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What about the Home Office?

17 October 2010

5:50 PM

17 October 2010

5:50 PM

The less we hear from Theresa May, the more I worry about the Home Office budget.
I’m hearing rumours of her taking a 30 percent cut, which I first dismissed as a piece of expectations management. But now I’m beginning to wonder. We know that defence is settled –
about an 8 percent real-terms cut. The NHS, which absorbs a quarter of government spending, will have real-terms increases (something even the left-leaning IPPR doesn’t back). The schools
budget has escaped relatively unscathed, we read. So what’s left? Again, there’s so much deliberate misinformation out there that I hesitate to give a rumour round-up. But here
goes.
 
One major victim is expected to be Transport. We’re being braced for a 40 percent rises in train fares – just in case the commuter on £44k with three kids to support wasn’t
feeling enough pain yet. Word is Ken Clarke is looking at -25 percent for Justice/prisons (on top of the 4 percent fall over the last five years of Labour). Given that Clarke doesn’t believe
in prisons, he won’t be weeping into his hush puppies. Crime fell under Labour as they locked up more bad guys. The link between crime and custodial sentences is not rocket science: fewer
prisons will mean more crime.
 
But if Ms May has taken a 30 percent cut in the Home Office – which I doubt, but you can bet it’ll be a lot worse than the 14 percent departmental average – this raises serious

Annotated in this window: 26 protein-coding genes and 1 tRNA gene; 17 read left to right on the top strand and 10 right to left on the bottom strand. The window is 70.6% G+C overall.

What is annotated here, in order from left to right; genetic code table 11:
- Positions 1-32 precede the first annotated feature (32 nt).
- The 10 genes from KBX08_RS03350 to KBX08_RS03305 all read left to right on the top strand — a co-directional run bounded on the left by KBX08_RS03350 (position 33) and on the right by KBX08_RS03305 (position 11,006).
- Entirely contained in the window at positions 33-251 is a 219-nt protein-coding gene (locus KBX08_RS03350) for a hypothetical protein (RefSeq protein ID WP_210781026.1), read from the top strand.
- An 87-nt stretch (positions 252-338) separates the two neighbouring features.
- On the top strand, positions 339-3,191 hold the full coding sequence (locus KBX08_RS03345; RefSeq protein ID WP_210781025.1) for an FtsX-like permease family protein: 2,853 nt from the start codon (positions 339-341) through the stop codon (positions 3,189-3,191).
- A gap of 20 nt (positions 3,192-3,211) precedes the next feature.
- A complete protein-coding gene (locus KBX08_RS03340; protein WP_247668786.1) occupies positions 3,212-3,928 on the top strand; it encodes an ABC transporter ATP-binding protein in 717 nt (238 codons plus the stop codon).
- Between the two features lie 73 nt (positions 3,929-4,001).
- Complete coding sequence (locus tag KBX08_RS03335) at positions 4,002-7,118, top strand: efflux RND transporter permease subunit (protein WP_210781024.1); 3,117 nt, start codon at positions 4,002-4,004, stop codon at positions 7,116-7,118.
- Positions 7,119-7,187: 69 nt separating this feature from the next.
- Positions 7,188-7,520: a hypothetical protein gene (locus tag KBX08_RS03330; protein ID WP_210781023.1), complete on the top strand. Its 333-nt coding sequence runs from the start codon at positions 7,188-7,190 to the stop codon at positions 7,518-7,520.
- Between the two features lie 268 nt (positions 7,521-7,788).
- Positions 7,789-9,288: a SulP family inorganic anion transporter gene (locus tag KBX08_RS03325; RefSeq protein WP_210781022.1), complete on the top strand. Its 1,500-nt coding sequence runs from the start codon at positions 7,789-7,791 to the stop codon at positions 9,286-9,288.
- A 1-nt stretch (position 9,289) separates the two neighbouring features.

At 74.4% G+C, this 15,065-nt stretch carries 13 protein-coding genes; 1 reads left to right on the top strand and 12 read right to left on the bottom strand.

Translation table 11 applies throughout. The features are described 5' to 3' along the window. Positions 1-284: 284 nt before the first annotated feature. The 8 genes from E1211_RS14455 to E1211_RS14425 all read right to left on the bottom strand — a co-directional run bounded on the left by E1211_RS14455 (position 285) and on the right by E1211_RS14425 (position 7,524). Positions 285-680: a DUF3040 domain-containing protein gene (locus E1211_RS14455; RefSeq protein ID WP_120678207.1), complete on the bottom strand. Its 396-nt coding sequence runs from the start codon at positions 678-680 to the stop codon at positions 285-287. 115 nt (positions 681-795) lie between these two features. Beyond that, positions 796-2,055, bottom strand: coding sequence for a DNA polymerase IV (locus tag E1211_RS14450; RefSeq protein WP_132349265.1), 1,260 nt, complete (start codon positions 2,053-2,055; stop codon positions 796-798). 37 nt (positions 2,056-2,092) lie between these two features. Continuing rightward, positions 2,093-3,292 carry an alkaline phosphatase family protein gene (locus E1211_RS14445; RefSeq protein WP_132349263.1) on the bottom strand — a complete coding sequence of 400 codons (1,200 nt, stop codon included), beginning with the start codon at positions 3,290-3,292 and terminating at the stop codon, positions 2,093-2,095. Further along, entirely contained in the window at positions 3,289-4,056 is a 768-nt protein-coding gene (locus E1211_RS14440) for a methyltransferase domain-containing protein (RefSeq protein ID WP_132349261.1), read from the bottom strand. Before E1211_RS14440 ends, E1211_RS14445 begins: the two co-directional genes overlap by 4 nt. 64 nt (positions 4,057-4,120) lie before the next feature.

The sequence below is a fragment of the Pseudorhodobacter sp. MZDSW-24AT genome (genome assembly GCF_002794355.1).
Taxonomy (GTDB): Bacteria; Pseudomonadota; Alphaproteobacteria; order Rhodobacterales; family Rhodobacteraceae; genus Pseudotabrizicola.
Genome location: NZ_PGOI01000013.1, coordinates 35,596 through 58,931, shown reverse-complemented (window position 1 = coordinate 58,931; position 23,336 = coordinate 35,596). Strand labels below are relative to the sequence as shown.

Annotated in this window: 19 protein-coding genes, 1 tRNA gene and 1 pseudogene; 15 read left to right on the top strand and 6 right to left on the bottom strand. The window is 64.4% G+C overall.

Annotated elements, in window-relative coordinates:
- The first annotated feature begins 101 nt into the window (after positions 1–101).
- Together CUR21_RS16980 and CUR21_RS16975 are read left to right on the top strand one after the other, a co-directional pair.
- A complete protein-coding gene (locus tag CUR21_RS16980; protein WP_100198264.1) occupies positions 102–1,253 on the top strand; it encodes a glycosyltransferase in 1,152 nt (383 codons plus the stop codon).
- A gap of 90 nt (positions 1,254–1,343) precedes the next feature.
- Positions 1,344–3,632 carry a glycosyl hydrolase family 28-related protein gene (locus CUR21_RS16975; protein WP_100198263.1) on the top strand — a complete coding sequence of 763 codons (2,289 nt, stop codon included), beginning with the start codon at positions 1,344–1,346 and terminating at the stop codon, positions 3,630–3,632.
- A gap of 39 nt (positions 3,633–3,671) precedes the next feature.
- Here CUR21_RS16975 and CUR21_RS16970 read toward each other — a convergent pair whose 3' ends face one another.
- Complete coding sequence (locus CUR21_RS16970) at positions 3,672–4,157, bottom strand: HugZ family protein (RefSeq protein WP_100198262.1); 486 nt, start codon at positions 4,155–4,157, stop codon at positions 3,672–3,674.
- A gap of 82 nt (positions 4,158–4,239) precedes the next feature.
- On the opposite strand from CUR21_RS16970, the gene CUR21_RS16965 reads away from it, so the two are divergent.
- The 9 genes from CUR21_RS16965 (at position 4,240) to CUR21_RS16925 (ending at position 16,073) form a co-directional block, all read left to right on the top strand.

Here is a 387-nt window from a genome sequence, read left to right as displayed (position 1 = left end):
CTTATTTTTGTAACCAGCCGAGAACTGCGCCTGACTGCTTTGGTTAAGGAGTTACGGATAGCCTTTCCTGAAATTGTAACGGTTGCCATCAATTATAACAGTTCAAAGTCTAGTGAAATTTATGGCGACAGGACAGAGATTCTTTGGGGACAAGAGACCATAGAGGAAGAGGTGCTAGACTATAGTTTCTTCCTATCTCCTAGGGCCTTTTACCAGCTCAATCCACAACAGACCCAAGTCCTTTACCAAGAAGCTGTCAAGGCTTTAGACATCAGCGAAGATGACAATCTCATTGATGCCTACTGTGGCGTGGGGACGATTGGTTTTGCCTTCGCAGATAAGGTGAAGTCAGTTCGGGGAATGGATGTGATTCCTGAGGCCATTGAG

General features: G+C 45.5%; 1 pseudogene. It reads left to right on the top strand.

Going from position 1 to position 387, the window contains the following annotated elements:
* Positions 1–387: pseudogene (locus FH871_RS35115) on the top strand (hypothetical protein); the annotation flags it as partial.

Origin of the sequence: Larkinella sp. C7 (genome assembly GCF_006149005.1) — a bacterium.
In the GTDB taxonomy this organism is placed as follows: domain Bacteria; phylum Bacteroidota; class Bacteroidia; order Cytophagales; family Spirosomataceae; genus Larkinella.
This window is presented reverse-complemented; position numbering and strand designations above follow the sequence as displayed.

questions. First, how does she explain that to ACPO, whom Ed Balls will be befriending as we speak? This further shortens the life expectancy of the Home Secretary. And, next, what about
counter-terrorism? MI5 agents don’t actually arrest anyone, Jack Bauer style: that’s down to police. Our failure to prepare for this led to the botched response to 7/7. Things improved,
and several plots have been quietly thwarted since. But we can ill afford to drop our guard. Sure, Al-Qaeda may have been precision-bombed out of Afghanistan and the Pakistani tribal areas, but
they have enough havens in Africa to keep them going (and one camp which the Foreign Office believes to be UK-focused).
 
Cameron could not risk seeing a terrorist attack succeed due to lack of funding, so I assume that counter-terrorism has been protected. But it’s one of many questions that will be raised once
the headline figures have been announced on Monday.

UPDATE: I hear that counterterrorism policing will fall in line with defence – i.e. a cut of about 8 percent. That can be presented as a freeze in budget, as (like defence) the
cash sums would rise by a tiny amount over those years. The Sun today says the MI5
and MI6 budgets will expand slightly. Both agencies have expanded as fast as they felt they could over the last five years (expanding too fast poses a danger if quality of intake is compromised).
It’s a separate budget but as long as the agencies are not being ordered into reverse now, they too with have escaped Wednesday’s spending review unscathed.


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